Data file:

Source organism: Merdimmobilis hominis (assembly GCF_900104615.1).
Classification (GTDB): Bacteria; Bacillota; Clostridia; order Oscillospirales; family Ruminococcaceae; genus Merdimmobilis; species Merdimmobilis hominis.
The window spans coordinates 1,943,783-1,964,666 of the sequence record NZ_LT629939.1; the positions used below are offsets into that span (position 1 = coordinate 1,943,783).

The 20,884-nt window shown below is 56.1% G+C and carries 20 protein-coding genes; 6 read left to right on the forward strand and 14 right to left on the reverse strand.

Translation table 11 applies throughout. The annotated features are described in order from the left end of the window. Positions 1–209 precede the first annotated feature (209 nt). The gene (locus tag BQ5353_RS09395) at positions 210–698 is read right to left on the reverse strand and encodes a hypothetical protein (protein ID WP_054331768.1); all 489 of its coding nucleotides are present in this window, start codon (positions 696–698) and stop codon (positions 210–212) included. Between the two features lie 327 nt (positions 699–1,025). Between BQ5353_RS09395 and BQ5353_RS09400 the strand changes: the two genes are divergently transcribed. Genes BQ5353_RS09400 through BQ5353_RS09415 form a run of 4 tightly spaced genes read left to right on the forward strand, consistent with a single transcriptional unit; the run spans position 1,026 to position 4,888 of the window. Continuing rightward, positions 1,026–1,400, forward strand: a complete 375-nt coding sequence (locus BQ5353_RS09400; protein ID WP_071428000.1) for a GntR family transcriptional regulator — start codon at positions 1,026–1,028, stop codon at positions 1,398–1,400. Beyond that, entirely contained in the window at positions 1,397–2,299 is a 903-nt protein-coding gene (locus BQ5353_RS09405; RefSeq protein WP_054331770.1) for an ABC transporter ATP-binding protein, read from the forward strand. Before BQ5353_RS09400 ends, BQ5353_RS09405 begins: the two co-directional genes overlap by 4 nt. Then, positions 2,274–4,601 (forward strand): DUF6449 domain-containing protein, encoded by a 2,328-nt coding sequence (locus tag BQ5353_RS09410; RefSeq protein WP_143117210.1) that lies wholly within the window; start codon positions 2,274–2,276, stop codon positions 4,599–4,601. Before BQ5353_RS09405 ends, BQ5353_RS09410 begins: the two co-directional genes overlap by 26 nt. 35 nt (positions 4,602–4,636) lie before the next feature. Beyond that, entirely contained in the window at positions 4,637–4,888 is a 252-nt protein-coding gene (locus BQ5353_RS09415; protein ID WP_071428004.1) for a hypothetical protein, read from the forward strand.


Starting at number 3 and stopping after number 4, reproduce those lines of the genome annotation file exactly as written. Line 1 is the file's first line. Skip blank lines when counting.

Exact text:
The window spans coordinates 1,943,783-1,964,666 of the sequence record NZ_LT629939.1; the positions used below are offsets into that span (position 1 = coordinate 1,943,783).

The 20,884-nt window shown below is 56.1% G+C and carries 20 protein-coding genes; 6 read left to right on the forward strand and 14 right to left on the reverse strand.